I have been promising you a recipe for homemade jelly doughnuts for as many Hanukahs as this site has been in existence, which is to say 9, including the one that begins next week. This might lead you to conclude that I like neither fried food, doughnuts or even jelly, or all over the above showered in unholy amounts of powdered sugar, but this couldn’t be further from the truth, which is that I like them so much that if they want a chance to live out their short shelf-life destiny, they should stay far from my home.
Inadvertently, this has become Festivus week on Smitten Kitchen, wherein I air my grievances at past recipes and exhibit what I hope can be passed off as “feats of strength” in reformulating them for modern times. Still, nobody could more surprised than I am that of all the recipes in the archives, it’s Martha Stewart’s decadent chocolate babkas from seven years ago that have ended up in this queue, because at the time we found them beyond reproach: rich, buttery, crumbly and intensely chocolaty. They were precisely what we’d remembered getting from the store growing up, but better, I mean, I’d hope they’d be. Clocking in at 3/4 pound of semisweet chocolate and almost a cup of butter per loaf, the recipe in fact uses triple this (2.25 pounds of chocolate! 1.25 pounds of butter!) for three loaves. And not unlike the chicken pot pies, this, along with the messy, complicated prep, became the problem. Despite repeated requests from our families every holiday, I’ve probably only made it once since, if that. It’s all too much.
There are recipes on my Cook This list that I’ve been plotting for years but take forever to jump from that place where they’re a rough idea of how I think something might taste good and how I’ll make that happen. There are items on the list which are just the names of dishes I haven’t tried yet and want to learn more about. And there are recipes that make me kick myself every time I see them because how have we not made a good hearty tortilla soup here yet? And where is that Russian napoleon I’ve been promising you? But this here is none of the above. Exactly one month ago, someone emailed me (hi Angela!) and asked if I had ever made a German Sunken Apple Cake [which sounds even cooler in its native language: Versunkener Apfelkuchen] and I had barely finished reading the email before I had a new tab open because I had to immediately know what it was.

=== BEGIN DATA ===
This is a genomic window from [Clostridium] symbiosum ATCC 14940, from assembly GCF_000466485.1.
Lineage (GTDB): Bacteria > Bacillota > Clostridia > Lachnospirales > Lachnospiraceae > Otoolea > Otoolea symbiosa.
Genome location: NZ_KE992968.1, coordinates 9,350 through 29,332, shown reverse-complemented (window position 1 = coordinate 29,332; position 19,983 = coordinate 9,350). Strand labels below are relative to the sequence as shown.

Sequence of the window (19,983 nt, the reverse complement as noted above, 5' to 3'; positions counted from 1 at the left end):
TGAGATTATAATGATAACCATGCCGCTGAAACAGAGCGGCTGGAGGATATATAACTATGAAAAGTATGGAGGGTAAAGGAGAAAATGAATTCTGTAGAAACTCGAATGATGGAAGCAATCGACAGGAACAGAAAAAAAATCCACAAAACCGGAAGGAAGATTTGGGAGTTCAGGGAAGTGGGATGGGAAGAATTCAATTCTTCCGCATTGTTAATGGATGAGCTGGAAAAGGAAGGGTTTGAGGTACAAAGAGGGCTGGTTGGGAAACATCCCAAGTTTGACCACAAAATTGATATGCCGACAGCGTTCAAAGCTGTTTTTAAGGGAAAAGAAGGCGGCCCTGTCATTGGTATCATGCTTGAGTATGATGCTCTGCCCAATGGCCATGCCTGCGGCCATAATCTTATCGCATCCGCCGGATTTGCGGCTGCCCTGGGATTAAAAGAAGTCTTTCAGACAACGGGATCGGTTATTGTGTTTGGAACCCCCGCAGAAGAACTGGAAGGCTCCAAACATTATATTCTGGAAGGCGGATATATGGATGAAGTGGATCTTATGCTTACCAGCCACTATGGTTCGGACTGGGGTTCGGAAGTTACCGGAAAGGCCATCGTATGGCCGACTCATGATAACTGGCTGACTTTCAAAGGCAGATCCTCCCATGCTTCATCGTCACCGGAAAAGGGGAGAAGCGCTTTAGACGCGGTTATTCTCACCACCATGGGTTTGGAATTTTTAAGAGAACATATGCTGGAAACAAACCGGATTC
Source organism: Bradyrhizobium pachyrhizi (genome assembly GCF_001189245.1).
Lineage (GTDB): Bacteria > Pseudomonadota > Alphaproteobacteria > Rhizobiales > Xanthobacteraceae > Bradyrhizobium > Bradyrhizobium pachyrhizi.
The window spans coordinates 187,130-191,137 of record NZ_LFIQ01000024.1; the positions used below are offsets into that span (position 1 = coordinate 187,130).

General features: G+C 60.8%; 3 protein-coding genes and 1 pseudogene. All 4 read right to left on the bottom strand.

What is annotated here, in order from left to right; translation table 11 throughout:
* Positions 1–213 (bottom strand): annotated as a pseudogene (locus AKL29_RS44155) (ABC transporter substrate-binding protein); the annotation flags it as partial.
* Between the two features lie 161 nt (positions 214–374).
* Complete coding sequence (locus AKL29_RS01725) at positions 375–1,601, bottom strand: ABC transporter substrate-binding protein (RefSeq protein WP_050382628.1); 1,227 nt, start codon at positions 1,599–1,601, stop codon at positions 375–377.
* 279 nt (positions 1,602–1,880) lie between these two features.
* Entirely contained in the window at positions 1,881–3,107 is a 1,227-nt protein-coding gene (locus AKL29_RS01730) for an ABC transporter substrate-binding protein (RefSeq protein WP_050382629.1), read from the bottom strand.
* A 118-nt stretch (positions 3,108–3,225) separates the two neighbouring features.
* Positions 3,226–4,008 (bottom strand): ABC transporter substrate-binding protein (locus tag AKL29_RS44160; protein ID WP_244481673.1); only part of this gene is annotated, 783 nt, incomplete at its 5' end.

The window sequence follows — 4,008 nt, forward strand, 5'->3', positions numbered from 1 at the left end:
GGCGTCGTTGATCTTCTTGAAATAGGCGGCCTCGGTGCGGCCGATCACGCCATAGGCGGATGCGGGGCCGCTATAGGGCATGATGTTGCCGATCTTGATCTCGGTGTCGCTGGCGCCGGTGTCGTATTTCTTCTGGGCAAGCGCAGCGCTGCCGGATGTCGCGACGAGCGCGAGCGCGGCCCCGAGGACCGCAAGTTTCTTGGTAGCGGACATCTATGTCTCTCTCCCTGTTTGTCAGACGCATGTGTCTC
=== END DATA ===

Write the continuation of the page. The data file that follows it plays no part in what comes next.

Today, it’s time to correct one of the greatest oversights of the last 7.5 years on this website — sorry, no, not the grammar or excesses of commas and em-dashes, oops, there I did it again — we’re going to talk about cheese blintzes. I mean, really, what have I been waiting for? I’ve got all of the bases covered that would prequalify me for a cheese blintz proclivity: I love crêpes and Eastern European food, I’m Jewish, married to a Russian, had a deep cheese blintz addiction* when I was pregnant, and our little half-Russkie predictably cut his teeth on grandma’s homemade cheese blintzes (and Salad Olivier). And with this, I think we can isolate the real reason I’ve never made cheese blintzes for you: I don’t have to, because my mother-in-law makes them for us.
Last week, this little url turned six years old, though I am absolutely, unequivocally certain that the day I started
typo-ing typing away here was a lifetime ago. I’d been married for almost a year. I was terrified to cook most things without a recipe. I kind of hated my day job (but loved my coworkers — still!). And this little guy — more on him next week — well, he wasn’t even a glimmer in our (still well-rested) eyes yet. While some things haven’t changed (for example, I have no idea what the buttons on my camera do, still), 801 recipes and over 151,000 comments later, I am fairly certain that what comes next is the last place I’d imagined this conversation going back then. And yet:
Where have I been, you ask? Did I fly off to a small Caribbean island again, only to return to rub it in? Did my book project or adorable distraction eat me alive again? For once, no. I have actually been out climbing another (slightly smaller) culinary Mount Everest for you, and I have returned bearing not one, but two recipes.
I have this affliction or maybe you could call it a fixation with latkes. And I know you’re probably thinking, potato pancakes? With shredded onion? They’re good, but are they really worth obsessing over? But you’d be using the literal definition of latkes and to me, latkes are not so much a singular recipe with a finite ingredient list but an approach to pancakes; an approach that could include anything that can be shredded and fried. And oh, when you start from this vantage point, they most certainly will.